La Strada’s New Home does Mumford and Sons one better. Instead of just being a folk band on speed (which, as M+S’s immense popularity shows, is quite alright), they’re a folk band on speed eating an indie band. It’s like gentler Beirut with a guy who can sing; it’s like Arcade Fire with acoustic guitars. This album is so incredibly hip and current that I’m afraid I’m not cool enough to review it. But I reject that notion, because the songs are brilliant. These songs aren’t just for the cool; they’re for people who like anything related to pop music.
“The Traveler” features a bouncy drum line, a mini-orchestra and a jaunty vocal line. The smooth quality of the vocals is immensely reassuring from the beginning of the album; he has the best elements of many different vocalists. His ability to convey emotion without oversinging recalls Death Cab for Cutie’s Ben Gibbard; his effortless delivery recalls people with gifted voices like Novi Split’s David Jerkovich. The fact that he meshes so well with the band makes me think of the National, even though their voices seem separated by (several?) octaves.
The ragged yet gentle rhythms of “The Traveler,” plus the immensely reverbed guitar solo, strings, trumpets, tubas, and keys make for a richly ornamented, impossible-to-dislike song. There’s tons going on here, but as in an Anathallo song, it all works together. Even when they kill the beat, punch up the accordion and turn the song into a Parisian street waltz (not kidding), it sounds amazing.
Then they kick into “Wash On By,” which brings a indie-rock surge of energy to their still-instrument-heavy mix. This song will make you move, as well as yell and cheer with the band. The rhythms, which are distinctly foreign but not exactly easy to pin down, simply bring the house down. I wish I could be in the audience for a performance of “Wash on By.”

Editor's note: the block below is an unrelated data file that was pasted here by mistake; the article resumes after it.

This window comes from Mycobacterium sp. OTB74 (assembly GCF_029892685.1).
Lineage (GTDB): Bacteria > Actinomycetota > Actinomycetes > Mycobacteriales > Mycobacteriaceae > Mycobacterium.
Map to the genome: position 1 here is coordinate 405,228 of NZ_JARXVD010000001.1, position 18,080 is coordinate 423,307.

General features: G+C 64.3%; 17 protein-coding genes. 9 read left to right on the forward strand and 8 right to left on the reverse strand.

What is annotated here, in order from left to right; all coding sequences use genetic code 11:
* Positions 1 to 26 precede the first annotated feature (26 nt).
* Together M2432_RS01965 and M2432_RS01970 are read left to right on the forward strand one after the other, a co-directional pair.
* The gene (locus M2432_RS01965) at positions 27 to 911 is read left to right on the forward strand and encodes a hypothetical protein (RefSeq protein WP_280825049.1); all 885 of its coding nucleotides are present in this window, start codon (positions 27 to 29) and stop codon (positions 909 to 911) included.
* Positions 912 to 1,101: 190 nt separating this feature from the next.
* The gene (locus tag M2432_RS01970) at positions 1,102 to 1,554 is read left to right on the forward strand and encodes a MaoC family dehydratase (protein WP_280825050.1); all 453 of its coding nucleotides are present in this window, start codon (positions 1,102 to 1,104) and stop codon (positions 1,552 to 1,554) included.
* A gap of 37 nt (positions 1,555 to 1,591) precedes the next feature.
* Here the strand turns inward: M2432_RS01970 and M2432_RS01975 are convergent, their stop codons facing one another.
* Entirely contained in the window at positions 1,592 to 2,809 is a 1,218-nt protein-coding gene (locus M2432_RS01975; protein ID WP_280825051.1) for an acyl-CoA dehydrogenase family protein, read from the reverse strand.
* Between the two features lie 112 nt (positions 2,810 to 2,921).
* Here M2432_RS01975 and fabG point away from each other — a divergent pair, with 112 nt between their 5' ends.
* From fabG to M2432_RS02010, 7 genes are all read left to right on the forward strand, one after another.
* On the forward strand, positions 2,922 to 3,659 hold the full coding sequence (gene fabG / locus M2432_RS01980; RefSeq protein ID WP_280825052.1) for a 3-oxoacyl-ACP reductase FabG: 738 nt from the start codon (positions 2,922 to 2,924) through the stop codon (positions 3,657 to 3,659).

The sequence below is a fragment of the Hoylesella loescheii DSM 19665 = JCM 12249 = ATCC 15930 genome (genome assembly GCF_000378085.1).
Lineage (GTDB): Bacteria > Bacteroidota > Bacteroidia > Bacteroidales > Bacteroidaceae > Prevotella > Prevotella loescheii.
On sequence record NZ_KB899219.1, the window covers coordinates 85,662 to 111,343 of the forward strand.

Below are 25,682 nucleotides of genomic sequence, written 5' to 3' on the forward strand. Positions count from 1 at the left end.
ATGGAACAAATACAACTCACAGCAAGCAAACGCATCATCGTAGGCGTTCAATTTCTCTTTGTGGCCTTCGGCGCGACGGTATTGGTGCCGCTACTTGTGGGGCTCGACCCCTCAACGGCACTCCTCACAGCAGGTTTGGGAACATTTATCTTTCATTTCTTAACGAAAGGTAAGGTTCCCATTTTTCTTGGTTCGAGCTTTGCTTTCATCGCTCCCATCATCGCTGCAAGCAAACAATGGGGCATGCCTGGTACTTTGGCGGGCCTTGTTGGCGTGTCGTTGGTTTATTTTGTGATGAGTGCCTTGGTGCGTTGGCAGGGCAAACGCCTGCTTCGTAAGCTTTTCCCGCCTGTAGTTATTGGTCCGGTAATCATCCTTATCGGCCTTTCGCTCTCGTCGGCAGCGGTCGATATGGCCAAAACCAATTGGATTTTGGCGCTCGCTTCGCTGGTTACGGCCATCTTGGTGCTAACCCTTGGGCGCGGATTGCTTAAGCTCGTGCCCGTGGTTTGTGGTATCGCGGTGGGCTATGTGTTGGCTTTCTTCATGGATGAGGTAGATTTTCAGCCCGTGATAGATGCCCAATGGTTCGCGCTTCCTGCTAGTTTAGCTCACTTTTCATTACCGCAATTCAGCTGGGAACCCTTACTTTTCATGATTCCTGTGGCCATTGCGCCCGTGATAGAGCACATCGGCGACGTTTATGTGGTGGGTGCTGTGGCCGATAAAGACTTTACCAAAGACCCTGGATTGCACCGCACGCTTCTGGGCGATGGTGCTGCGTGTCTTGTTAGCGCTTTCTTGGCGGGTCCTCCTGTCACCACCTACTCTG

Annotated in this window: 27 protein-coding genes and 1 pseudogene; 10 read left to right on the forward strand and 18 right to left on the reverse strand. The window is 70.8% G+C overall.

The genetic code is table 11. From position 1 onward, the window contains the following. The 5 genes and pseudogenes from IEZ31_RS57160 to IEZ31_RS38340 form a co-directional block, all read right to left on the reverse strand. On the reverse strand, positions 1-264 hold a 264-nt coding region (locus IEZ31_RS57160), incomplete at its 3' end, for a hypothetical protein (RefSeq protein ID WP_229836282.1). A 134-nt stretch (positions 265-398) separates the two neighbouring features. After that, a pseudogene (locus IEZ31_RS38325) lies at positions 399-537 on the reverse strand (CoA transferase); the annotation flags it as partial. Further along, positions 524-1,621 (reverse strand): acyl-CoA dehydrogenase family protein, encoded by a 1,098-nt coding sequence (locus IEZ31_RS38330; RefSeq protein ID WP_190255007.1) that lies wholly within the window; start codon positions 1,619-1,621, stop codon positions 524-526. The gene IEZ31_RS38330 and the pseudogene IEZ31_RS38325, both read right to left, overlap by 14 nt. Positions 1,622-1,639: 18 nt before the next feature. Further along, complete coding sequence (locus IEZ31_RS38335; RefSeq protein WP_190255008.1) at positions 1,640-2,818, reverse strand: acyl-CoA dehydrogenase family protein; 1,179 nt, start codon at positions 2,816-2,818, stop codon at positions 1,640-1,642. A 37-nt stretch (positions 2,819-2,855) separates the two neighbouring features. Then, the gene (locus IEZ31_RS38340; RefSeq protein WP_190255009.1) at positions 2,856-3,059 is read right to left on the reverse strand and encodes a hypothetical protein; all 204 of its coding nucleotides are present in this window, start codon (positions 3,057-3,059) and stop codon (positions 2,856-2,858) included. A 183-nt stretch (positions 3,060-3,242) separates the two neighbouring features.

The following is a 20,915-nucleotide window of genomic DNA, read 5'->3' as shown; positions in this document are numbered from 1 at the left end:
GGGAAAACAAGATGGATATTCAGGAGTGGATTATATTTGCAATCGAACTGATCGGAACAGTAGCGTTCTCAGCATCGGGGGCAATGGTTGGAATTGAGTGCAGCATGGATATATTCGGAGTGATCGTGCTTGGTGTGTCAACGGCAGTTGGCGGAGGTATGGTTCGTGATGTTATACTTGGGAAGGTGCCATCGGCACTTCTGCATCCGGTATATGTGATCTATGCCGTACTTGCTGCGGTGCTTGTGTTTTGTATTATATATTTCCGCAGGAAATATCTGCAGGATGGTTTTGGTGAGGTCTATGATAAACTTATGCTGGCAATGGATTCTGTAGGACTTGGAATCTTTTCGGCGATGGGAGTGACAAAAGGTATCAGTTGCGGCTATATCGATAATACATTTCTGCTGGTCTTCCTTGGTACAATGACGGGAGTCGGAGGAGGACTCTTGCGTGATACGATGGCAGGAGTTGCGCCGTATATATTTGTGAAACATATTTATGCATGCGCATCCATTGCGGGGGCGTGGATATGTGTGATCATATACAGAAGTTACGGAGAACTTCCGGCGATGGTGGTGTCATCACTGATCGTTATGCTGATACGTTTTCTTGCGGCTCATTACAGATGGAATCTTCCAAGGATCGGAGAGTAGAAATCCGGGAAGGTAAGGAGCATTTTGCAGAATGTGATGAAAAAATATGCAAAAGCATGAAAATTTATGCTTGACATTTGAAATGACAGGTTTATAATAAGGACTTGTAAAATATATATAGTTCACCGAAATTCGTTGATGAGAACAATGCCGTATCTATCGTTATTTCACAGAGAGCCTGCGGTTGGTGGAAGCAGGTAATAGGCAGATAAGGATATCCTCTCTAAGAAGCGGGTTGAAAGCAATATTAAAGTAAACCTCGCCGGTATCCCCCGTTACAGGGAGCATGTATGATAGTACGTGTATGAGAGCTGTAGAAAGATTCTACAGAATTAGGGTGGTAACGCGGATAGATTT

Then there’s the title track, which for once is appropriately chosen. I hate it when bands don’t choose the right title track, but this one is far and away the most memorable track of the album (and you thought I’d lavished all the exuberant praise I had in me? naaa). The song is sparse, but it’s not sparse in the lack of instruments; they use the instruments sparingly, locking them in together to pull a distinct and certain mood out of the tune. The word masterful is not an exaggeration of this tune’s quality.
The whole thing is held together by the vocals, again, which are glorious and command several beautiful melodies. The brass band and strings contribute significantly to this tune. You will be singing “Hello strange familiar, you’re my new home; oh, wha-o, wha-o wha-o.” Trust me, it looks goofy there, but you’ll know exactly what I mean when it happens. You will be powerless to resist it.
My highest praise for an album is “I could write a small book about this album.” And it is very, very true of New Home by La Strada. I didn’t even get to talk about the lyrics, the art, the rest of the tunes (and seriously, that’s a tragedy to me, because “Baptism” and “Where You Want to Go” and “Go Forward” are all wonderful and worthy of covering). All I can say is, for your own good, buy this album. It will improve your mood for weeks.
Stephen Carradini and friends write reviews of instrumental music. We write about those trying to make the next step in their careers and established artists.